Nathan Moore, DO

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Post Surgery Equipment Instructions

Understanding the "how & why" using your post surgery equipment is important to your recovery.  I have chosen M-Medical as my partner in providing you with these essentials . Additionally, M-Medical provides the customer service needed to make your recovery top notch!  There are 3 pieces of equipment I believe are essential in your recovery...

  1. Ice and Compression Therapy
  2. Neuromuscular Electrical Stimulation or NMES
  3. Sequential Compression Therapy

Fortunately, many insurances cover these pieces of equipment so many patients have access to these post surgery essentials.  M-Medical will always verify coverage with your insurance, and if an item is not covered, M-Medical provides a discounted price, and you have the ability to decide if you would like to incorporate these essentials into your recovery.  Below you will find my instructions for each peace of equipment .


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Ice and Compression THerapy

Why Cold Compression

Cold compression is a combination of cryotherapy and static compression commonly used for the treatment of pain and inflammation after acute injury or surgical procedures.[1]


Cryotherapy has become one of the most common treatments in orthopedic medicine. The primary reason for using cryotherapy in acute injury management is to lower the temperature of the injured tissue, which reduces the tissue's metabolic rate and helps the tissue to survive the period following the injury. It is well documented that metabolic rate decreases by application of cryotherapy.[2]


Static compression is often used in conjunction with cryotherapy for the care of acute injuries. To date, the primary reason for using compression is to increase external pressure on the tissue to prevent edema formation (swelling). This occurs by hindering fluid loss from the vessels in the injured area, making it more difficult for fluids to accumulate. Ice with compression is significantly colder than ice alone due to improved skin contact and increased tissue density caused by extended static compression.[2] Tissue reaches its lowest temperature faster and the tissue maintains its cool even after treatment ends.

How to use

Ice is your best friend! Use as much and as often as you can.  Ice and compression

  1. Alleviates discomfort after surgery
  2. Manages swelling 
  3. Produces healthy blood flood 

Ice and compress intervals...

  • 20 minutes on the body ice and compressed.
  • And 20 minutes off of the body (relieve compression, and take brace off) .
  • Continue the intervals throughout the day (feel free to take a break if you get cold, tired, etc.).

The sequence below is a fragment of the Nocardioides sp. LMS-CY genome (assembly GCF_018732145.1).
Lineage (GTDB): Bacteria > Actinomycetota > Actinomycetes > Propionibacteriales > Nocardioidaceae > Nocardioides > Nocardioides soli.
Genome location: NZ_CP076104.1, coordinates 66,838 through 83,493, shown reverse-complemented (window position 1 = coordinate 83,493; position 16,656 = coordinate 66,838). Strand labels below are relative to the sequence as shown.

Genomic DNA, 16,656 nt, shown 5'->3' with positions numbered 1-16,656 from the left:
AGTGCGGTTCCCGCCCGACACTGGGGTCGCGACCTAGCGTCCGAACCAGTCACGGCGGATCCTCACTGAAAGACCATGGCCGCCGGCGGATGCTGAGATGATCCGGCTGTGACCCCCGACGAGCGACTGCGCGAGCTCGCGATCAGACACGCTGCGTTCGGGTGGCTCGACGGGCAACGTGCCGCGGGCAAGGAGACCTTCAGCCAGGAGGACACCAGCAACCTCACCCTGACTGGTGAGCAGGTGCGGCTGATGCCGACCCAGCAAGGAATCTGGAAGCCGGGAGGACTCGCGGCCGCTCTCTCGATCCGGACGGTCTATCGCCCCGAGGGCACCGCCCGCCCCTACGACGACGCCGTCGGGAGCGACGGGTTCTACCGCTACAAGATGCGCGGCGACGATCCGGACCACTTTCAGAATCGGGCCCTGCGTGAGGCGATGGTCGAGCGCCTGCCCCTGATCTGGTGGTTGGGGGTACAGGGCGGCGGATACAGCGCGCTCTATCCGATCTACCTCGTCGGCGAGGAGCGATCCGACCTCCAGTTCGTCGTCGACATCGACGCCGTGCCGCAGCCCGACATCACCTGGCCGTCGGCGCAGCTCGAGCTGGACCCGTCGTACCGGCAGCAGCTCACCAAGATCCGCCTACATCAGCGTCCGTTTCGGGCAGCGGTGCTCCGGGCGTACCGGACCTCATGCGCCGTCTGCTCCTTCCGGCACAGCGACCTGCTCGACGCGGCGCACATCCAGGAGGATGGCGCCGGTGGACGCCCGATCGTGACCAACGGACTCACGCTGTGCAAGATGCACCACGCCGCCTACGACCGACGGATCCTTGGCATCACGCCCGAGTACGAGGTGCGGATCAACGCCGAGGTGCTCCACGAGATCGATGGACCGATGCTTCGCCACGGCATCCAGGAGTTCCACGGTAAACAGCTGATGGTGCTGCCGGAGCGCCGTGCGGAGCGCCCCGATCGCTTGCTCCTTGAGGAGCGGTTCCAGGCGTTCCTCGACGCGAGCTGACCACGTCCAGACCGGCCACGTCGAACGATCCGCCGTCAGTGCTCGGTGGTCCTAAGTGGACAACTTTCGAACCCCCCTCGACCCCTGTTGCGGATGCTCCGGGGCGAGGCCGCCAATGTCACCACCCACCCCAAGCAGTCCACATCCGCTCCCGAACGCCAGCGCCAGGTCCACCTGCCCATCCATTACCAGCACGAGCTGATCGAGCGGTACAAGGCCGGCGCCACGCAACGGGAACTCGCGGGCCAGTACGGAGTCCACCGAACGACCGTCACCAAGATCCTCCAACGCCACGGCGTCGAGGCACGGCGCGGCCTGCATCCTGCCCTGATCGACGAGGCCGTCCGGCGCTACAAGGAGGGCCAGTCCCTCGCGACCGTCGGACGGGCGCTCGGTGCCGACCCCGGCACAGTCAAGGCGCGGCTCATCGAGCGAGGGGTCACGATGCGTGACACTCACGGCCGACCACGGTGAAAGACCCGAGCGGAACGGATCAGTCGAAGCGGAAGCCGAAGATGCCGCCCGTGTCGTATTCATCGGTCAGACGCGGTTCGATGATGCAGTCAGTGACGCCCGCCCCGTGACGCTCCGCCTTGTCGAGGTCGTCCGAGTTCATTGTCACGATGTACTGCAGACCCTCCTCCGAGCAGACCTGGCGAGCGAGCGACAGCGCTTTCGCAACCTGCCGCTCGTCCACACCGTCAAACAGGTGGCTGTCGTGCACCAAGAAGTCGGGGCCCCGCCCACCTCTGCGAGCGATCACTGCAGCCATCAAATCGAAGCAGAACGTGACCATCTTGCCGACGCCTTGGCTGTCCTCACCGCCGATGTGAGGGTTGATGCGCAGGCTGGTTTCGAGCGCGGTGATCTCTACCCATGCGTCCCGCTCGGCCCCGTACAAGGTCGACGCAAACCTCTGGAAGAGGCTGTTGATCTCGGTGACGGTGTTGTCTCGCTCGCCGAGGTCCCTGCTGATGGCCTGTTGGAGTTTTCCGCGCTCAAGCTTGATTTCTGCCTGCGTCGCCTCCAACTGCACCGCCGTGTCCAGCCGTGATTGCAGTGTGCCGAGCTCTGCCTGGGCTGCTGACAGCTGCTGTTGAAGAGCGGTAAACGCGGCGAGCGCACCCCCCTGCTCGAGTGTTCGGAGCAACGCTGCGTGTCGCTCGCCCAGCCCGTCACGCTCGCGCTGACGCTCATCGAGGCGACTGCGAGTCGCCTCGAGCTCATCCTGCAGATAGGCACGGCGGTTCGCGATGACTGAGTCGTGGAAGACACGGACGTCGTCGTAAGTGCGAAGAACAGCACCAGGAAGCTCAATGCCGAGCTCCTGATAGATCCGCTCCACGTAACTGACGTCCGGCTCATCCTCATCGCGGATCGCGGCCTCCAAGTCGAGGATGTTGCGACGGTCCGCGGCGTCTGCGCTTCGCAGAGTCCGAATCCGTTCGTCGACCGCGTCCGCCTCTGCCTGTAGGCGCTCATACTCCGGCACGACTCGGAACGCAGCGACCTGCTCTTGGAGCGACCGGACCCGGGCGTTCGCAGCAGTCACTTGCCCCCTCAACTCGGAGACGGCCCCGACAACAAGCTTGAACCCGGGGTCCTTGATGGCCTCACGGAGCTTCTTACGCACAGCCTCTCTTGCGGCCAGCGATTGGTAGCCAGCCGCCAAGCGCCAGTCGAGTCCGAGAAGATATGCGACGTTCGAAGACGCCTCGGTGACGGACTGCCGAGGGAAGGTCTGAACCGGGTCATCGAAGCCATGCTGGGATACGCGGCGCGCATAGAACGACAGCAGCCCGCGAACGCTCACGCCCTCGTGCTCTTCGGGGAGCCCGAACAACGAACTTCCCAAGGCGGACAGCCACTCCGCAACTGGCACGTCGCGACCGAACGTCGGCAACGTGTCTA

• Compress around the area (i.e knee/hip) to a tight but comfortable compression.  If the compression hurts the area, relieve compression to your comfort level.

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Neuromuscular Electrical Stimulation or NMES

Why NMES

Neuromuscular Electrical Stimulation or NMES uses a device that sends electrical impulses to nerves. This input causes muscles to contract. The electrical stimulation can increase strength and range of motion, and offset the effects of disuse. It is often used to “re-train” or “re-educate” a muscle to function and to build strength after a surgery or period of disuse.

How to use

Use the  the muscle stimulator as follows...

  • 2-3 times a day for 15-30 minutes each time.
  • For hip and knee surgery recovery; place the muscle stimulator 6-10 inches above the center of your knee cap similar to the image above.
  • Increase intensity as instructed by you M-Medical representative to a comfortable twitch.  
  • After your therapy session remove the equipment and set aside until your next therapy session.

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Sequential Compression Therapy

Why Compression Therapy

Intermittent sequential compression therapy (ISCT) is effective in reducing oedema of the lower limbs (Vowden, 2001) and can improve circulation of blood in the affected areas (Sayegh, 1987).


The primary functional aim of the device “is to squeeze blood from the underlying deep veins, which, assuming that the valves are competent, will be displaced proximally.” When the inflatable sleeves deflate, the veins will replenish with blood. The intermittent compressions of the sleeves will ensure the movement of venous blood.[2]


How to use

This device is very useful during the first few days of recovery.  Especially when one may not be as mobile due to the surgery.  You can wear these on your lower legs (around the calves and as instructed by your M-Medical representative).  When to use is simple...

  • Wear as much as you can for the first three days after surgery when you are not mobile (i.e.  sleeping, resting, sitting down watching TV, etc.)
  • You do not need to wear when you are up and moving around.
  • After the first three days, use as needed to manage swelling as you become more active.